The conclusions of the Imperial War Cabinet are of necessity secret, but there is one aspect of them which we feel ought to be communicated to the House without delay. The Imperial War Cabinet was unanimous that the new procedure had been of such service, not only to all its members, but to the Empire, that it ought not to be allowed to fall into desuetude. Accordingly, at the last session, I proposed formally on behalf of the British Government that meetings of an Imperial Cabinet should be held annually or at any intermediate time when matters of urgent Imperial concern require to be settled, and that the Imperial Cabinet should consist of the Prime Minister of the United Kingdom, and such of his colleagues as deal specially with Imperial affairs; of the Prime Minister of each of the Dominions or some specially

accredited alternate possessed of equal authority: and of a representative of the Indian people to be appointed by the Government ot India. This proposal met with the cordial approval of. the overseas representatives and we hope that the holding of an annual Imperial Cabinet to discuss foreign affairs and other aspects of Imperial policy, will become an accepted convention of the British Constitution.

I ought to add that the institution in its present form is extremely elastic. It grew not by design, but out of the necessities of the war. The essence of it is that the responsible heads of the Governments of the Empire with those ministers who are specially entrusted with the conduct of Imperial policy should meet together at regular intervals to confer about foreign policy and matters connected therewith, and come to decisions in regard to them, which, subject to the control of their own Parliaments, they will then severally execute. By this means they will be able to obtain full information about all aspects of Imperial affairs and to determine, by consultation together the policy of the Empire in its most vital aspects, without infringing in any degree the autonomy which its parts at present enjoy. To what constitutional developments this may lead we did not attempt to settle. The whole question of perfecting the mechanism for continuous consultation about Imperial and foreign affairs between the autonomous nations of an Imperial Commonwealth will be reserved for the consideration of that special conference which will be summoned as soon as possible after the war to readjust the constitutional relations of the Empire. We felt, however, that the experiment of constituting an Imperial Cabinet, in which India was represented, had been so fruitful in better understanding and in unity of purpose and action that it ought to be perpetuated and we believe that this proposal will commend itself to the judgment of all the nations of the Empire.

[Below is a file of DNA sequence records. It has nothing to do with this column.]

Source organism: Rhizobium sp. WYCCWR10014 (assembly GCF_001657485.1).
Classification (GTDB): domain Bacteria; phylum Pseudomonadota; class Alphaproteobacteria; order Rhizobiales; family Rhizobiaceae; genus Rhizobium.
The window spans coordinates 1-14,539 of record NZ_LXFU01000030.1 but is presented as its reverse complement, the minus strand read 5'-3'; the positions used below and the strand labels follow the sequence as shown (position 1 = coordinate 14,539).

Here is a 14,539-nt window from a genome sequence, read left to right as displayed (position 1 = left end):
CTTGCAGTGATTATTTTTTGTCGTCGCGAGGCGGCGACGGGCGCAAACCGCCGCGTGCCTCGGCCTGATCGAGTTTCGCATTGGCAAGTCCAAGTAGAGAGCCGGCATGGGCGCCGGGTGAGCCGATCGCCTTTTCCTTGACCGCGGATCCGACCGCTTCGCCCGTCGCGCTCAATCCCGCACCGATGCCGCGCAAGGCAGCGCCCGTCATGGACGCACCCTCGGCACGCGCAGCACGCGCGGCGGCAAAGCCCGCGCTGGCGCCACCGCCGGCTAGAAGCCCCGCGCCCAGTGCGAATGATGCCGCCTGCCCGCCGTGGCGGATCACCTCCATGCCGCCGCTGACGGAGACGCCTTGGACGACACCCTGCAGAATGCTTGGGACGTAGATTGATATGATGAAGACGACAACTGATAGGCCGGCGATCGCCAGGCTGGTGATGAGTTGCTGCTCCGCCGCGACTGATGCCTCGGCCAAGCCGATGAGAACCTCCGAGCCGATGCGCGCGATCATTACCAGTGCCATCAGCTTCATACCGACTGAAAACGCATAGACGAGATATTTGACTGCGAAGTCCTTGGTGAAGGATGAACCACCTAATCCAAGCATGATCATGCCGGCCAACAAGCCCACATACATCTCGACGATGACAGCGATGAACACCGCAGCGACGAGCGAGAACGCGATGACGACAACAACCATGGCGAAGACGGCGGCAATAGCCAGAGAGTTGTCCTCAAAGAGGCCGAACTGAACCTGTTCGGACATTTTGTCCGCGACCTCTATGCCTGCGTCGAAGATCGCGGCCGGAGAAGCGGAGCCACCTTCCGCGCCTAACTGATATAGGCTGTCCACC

Topic:   IMPERIAL WAR CABINET.
Subtopic:   STATEMENT BY BRITISH PRIME MINISTER.
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LIB

Emmanuel Berchmans Devlin

Liberal

Mr. DEVLIN:

Was there any discussion as to what would be the best form to be adopted in prosecuting the war for a concerted action on the part of the different Dominions beyond the seas?

Topic:   IMPERIAL WAR CABINET.
Subtopic:   STATEMENT BY BRITISH PRIME MINISTER.
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CON

Robert Laird Borden (Prime Minister; Secretary of State for External Affairs; President of the Privy Council)

Conservative (1867-1942)

Sir ROBERT BORDEN:

The institution of the Imperial Cabinet itself was entered upon with the view that the consultation thus brought about would result in greater unity of purpose and in more effective cooperation.

Topic:   IMPERIAL WAR CABINET.
Subtopic:   STATEMENT BY BRITISH PRIME MINISTER.
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LIB

Emmanuel Berchmans Devlin

Liberal

Mr. DEVLIN: